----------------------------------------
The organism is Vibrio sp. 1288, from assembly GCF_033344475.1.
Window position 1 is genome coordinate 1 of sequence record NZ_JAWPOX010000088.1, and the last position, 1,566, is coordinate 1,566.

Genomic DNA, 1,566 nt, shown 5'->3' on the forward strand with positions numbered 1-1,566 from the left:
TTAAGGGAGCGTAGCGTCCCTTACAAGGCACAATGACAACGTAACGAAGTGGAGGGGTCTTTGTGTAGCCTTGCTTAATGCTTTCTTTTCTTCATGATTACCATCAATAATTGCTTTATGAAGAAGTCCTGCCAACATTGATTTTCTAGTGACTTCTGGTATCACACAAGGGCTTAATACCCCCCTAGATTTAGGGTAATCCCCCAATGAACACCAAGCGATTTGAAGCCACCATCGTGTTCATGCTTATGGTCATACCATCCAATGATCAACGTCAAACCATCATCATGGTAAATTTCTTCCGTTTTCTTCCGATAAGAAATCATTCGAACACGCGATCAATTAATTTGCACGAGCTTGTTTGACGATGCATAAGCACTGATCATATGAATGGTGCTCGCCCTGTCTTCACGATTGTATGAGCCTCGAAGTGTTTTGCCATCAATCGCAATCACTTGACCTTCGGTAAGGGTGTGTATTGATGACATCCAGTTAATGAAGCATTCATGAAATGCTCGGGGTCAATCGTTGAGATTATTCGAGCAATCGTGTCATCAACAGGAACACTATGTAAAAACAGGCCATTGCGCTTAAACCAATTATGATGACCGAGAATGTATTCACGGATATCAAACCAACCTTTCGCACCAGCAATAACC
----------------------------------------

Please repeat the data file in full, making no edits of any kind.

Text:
The organism is Vibrio sp. 1288, from assembly GCF_033344475.1.
Window position 1 is genome coordinate 1 of sequence record NZ_JAWPOX010000088.1, and the last position, 1,566, is coordinate 1,566.

Genomic DNA, 1,566 nt, shown 5'->3' on the forward strand with positions numbered 1-1,566 from the left:
TTAAGGGAGCGTAGCGTCCCTTACAAGGCACAATGACAACGTAACGAAGTGGAGGGGTCTTTGTGTAGCCTTGCTTAATGCTTTCTTTTCTTCATGATTACCATCAATAATTGCTTTATGAAGAAGTCCTGCCAACATTGATTTTCTAGTGACTTCTGGTATCACACAAGGGCTTAATACCCCCCTAGATTTAGGGTAATCCCCCAATGAACACCAAGCGATTTGAAGCCACCATCGTGTTCATGCTTATGGTCATACCATCCAATGATCAACGTCAAACCATCATCATGGTAAATTTCTTCCGTTTTCTTCCGATAAGAAATCATTCGAACACGCGATCAATTAATTTGCACGAGCTTGTTTGACGATGCATAAGCACTGATCATATGAATGGTGCTCGCCCTGTCTTCACGATTGTATGAGCCTCGAAGTGTTTTGCCATCAATCGCAATCACTTGACCTTCGGTAAGGGTGTGTATTGATGACATCCAGTTAATGAAGCATTCATGAAATGCTCGGGGTCAATCGTTGAGATTATTCGAGCAATCGTGTCATCAACAGGAACACTATGTAAAAACAGGCCATTGCGCTTAAACCAATTATGATGACCGAGAATGTATTCACGGATATCAAACCAACCTTTCGCACCAGCAATAACC